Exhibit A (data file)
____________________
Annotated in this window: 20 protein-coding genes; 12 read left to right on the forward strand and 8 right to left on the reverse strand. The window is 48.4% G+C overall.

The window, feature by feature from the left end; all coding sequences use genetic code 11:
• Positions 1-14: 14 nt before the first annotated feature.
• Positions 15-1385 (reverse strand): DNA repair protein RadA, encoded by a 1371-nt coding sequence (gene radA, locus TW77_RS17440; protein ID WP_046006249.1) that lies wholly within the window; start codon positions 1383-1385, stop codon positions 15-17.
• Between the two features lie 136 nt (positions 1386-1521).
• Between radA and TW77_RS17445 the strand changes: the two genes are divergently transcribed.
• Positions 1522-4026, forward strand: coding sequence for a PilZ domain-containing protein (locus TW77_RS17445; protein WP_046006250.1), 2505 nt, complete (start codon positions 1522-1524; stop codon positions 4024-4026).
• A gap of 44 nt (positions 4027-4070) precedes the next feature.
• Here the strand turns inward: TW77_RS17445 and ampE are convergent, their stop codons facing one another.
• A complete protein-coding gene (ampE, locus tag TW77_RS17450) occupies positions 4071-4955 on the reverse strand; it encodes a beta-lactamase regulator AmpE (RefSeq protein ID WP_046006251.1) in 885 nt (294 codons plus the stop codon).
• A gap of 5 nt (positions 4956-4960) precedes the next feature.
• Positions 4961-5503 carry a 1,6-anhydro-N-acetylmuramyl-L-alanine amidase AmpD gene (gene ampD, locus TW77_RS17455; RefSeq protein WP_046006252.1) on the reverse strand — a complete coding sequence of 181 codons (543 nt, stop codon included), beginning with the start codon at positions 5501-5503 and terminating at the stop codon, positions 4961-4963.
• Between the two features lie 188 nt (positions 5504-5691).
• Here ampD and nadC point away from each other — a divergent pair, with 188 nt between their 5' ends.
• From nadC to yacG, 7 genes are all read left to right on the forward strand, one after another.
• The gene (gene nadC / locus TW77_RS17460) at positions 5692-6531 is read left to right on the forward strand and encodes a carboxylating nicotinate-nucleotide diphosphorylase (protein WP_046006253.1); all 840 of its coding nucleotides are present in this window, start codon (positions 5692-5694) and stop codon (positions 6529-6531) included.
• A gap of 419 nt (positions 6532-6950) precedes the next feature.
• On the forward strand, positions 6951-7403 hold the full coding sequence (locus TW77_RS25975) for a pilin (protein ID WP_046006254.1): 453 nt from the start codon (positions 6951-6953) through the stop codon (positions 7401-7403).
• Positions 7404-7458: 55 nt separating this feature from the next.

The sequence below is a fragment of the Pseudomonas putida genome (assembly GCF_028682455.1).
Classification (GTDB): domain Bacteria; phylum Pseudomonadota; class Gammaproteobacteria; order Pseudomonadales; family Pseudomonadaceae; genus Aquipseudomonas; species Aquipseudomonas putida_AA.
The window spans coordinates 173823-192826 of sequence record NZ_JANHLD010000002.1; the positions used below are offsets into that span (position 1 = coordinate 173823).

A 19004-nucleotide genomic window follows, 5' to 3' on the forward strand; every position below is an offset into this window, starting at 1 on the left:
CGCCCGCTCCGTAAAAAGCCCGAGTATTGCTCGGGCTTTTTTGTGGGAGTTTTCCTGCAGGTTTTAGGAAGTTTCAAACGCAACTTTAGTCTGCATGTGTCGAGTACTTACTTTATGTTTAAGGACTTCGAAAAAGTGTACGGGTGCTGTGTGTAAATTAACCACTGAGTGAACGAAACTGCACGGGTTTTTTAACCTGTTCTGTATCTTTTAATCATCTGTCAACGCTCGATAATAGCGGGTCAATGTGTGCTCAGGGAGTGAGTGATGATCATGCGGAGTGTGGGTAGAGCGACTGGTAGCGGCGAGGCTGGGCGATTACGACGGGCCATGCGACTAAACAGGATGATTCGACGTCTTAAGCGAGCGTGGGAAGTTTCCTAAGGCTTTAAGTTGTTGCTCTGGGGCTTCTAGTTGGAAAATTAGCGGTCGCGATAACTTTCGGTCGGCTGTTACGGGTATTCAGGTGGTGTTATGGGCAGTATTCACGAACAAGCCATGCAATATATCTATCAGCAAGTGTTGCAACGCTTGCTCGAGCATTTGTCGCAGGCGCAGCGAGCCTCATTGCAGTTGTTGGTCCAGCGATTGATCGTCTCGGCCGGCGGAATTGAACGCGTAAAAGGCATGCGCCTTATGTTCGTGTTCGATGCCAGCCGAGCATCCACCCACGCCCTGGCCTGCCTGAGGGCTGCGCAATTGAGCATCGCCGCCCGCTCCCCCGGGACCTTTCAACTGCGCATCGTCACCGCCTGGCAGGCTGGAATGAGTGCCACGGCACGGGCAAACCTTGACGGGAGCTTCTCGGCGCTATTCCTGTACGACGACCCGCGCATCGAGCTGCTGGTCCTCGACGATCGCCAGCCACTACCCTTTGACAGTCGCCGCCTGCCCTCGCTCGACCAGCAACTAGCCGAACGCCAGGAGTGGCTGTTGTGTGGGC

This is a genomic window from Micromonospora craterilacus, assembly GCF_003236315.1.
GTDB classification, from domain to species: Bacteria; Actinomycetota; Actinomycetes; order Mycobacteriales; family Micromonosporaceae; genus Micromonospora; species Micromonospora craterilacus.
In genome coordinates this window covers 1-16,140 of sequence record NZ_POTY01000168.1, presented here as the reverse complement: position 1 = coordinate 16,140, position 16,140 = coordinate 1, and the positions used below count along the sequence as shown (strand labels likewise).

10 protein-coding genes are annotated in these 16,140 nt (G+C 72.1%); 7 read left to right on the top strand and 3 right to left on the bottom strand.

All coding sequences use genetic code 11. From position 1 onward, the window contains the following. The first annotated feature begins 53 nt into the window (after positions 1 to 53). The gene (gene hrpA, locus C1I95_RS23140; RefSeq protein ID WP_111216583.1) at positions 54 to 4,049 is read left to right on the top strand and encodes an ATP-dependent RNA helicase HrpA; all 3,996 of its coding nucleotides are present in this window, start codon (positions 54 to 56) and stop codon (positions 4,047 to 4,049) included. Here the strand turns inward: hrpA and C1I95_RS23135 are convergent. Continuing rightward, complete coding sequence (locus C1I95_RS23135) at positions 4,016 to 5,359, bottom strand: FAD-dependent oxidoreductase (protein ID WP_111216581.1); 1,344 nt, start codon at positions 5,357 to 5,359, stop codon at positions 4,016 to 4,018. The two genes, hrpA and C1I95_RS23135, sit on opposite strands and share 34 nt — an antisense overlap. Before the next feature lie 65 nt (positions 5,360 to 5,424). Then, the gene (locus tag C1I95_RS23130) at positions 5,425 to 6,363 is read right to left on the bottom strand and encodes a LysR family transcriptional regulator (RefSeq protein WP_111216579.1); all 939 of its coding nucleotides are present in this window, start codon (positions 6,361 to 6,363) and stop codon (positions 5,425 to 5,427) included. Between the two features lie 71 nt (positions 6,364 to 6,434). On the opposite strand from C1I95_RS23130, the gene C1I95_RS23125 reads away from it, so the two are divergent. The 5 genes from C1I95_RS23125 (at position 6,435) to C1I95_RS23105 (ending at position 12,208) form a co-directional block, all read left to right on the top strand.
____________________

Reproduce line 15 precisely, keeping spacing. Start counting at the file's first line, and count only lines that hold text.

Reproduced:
• From nadC to yacG, 7 genes are all read left to right on the forward strand, one after another.